Prize-winning Sudanese filmmaker Hajooj Kuka, who was sentenced to two months in prison for causing a "public nuisance", was released by a Khartoum court on Thursday, along with four other artists.
"Hajooj Kuka, Doaa Tarig... and three other people were released by the appellate court," their lawyer Othman al-Basri told AFP.
Kuka, along with four fellow artists belonging to the "Civic Lab" collective, were in Septembre sentenced to two months in jail and a fine of 5,000 Sudanese pounds ($90) for causing a "public nuisance" and breaking a curfew imposed over the novel coronavirus.
The Civic Lab collective was formed in the wake of -- and inspired by -- mass protests that last year brought down autocrat Omar al-Bashir.
According to Sudanese activist Tahani Abbas, police arrested the eleven artists on August 10 while they were rehearsing a play following a complaint from neighbours.
Kuka had in August said on Twitter that he and others were "attacked during a theater workshop in #khartoum by islamists instigators. The police stood by the attackers and arrested us".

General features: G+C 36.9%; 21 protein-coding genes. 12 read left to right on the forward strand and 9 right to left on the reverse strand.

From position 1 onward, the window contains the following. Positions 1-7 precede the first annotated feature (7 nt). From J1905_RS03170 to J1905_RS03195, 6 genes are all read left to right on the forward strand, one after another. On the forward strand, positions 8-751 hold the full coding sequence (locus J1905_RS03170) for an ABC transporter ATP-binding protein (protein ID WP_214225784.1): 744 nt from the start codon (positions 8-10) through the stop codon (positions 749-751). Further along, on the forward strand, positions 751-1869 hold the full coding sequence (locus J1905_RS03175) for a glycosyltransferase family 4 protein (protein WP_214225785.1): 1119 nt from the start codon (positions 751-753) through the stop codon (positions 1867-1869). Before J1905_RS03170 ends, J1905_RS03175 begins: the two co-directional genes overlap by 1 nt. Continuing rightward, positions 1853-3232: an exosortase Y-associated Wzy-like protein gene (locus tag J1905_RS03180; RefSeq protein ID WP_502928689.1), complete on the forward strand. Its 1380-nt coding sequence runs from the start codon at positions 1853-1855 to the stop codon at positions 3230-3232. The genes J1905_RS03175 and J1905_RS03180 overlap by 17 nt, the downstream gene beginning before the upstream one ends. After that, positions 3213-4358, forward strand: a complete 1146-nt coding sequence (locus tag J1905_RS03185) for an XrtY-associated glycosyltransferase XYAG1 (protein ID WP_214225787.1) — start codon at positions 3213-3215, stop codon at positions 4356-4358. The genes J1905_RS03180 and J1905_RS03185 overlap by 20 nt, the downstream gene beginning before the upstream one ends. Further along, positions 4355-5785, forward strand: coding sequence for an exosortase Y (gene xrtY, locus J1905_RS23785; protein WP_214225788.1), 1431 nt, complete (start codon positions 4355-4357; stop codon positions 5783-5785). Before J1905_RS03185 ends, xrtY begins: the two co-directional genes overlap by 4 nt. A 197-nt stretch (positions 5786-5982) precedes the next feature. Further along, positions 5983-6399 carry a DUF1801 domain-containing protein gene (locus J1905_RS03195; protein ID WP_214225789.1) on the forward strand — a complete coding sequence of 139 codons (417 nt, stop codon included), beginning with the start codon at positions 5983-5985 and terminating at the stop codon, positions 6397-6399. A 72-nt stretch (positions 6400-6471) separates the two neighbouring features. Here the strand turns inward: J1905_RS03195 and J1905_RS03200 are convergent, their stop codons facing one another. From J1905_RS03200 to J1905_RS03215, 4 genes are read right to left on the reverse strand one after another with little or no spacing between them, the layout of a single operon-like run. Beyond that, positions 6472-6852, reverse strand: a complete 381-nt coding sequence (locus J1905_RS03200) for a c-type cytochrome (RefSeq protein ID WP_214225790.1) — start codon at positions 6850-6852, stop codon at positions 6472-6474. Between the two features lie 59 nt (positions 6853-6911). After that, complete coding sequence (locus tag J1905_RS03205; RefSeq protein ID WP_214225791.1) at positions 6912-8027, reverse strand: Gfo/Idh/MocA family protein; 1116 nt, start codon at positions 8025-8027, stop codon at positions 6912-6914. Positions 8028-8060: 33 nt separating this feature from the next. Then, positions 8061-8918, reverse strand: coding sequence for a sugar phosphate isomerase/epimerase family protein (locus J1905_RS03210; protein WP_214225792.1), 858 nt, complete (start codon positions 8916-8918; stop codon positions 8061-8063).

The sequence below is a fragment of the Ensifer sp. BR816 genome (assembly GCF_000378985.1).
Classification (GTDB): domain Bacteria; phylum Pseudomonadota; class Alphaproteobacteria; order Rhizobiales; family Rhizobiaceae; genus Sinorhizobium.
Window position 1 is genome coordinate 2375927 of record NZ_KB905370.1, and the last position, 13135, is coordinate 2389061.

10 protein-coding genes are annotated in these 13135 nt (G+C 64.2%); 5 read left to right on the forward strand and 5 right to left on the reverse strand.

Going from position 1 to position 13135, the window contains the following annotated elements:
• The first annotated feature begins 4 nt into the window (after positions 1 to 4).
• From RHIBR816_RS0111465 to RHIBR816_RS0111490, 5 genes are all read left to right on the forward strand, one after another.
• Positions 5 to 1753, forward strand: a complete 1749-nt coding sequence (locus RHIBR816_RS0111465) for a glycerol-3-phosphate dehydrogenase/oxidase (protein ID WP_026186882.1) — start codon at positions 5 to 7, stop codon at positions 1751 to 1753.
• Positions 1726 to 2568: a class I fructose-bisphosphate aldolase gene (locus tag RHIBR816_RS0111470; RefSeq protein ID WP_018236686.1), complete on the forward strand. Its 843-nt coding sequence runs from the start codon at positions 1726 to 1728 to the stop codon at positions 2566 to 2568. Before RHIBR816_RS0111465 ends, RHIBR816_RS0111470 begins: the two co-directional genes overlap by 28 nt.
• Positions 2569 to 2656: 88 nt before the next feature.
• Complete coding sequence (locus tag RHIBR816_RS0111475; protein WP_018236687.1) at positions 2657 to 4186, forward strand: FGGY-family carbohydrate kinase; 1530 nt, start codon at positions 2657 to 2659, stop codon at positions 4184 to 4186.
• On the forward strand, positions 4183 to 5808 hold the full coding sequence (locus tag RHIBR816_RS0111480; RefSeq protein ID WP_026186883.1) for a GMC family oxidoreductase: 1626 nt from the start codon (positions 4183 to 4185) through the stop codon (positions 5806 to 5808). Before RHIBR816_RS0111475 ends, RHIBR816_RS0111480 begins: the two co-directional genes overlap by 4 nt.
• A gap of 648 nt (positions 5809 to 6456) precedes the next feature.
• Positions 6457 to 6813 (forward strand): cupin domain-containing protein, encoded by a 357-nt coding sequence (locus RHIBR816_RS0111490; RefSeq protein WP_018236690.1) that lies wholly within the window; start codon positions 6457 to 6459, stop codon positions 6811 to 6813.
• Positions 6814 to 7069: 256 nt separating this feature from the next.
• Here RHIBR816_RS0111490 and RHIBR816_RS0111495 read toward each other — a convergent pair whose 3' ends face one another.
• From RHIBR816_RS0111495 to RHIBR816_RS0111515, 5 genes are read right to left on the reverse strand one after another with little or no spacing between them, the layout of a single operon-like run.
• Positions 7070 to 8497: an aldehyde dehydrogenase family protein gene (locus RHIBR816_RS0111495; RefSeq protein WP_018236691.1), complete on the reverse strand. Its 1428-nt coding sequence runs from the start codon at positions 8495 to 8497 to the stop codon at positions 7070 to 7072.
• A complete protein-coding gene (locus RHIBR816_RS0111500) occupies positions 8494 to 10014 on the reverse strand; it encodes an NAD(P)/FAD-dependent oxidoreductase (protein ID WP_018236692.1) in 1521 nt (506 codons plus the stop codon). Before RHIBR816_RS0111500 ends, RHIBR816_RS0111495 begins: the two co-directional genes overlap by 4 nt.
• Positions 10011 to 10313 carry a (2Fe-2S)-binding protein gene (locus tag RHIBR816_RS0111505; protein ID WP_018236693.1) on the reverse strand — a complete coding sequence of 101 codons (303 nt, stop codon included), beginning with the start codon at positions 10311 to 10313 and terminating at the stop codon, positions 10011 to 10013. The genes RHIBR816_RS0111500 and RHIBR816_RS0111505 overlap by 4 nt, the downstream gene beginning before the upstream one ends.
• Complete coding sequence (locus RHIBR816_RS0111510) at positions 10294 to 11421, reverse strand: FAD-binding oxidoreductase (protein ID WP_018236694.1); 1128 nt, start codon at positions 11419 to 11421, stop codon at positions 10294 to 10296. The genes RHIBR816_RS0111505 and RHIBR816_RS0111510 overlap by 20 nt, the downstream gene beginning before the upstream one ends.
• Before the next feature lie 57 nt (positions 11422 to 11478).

Basri said the cases of the six other artists will be reviewed on Monday.
Steven Markowitz, who produced Kuka's recent film "aKasha" -- shown at the Venice film festival -- took to Twitter to praise the decision.
"Great news!! Hajooj and the four artists have just been released... International pressure made a difference," he wrote.
"There are still six artists in jail pending appeal and many more people who have been arbitrarily detained in Sudan."
Markowitz had condemned what he called the "fake charges" against the artists, urging supporters to lobby for their release.
Another Kuka film, "Beats of the Antonov", won the People's Choice Documentary Award at the 2014 Toronto film festival, and the Sudanese filmmaker was recently invited to join the Academy of Motion Picture Arts and Sciences, the body responsible for the Oscars.
Sudan is undergoing a precarious political transition under a joint civilian-military government that was formed on the back of months of protests following Bashir's ouster in April last year.
Bashir had come to power in an Islamist backed coup in 1989.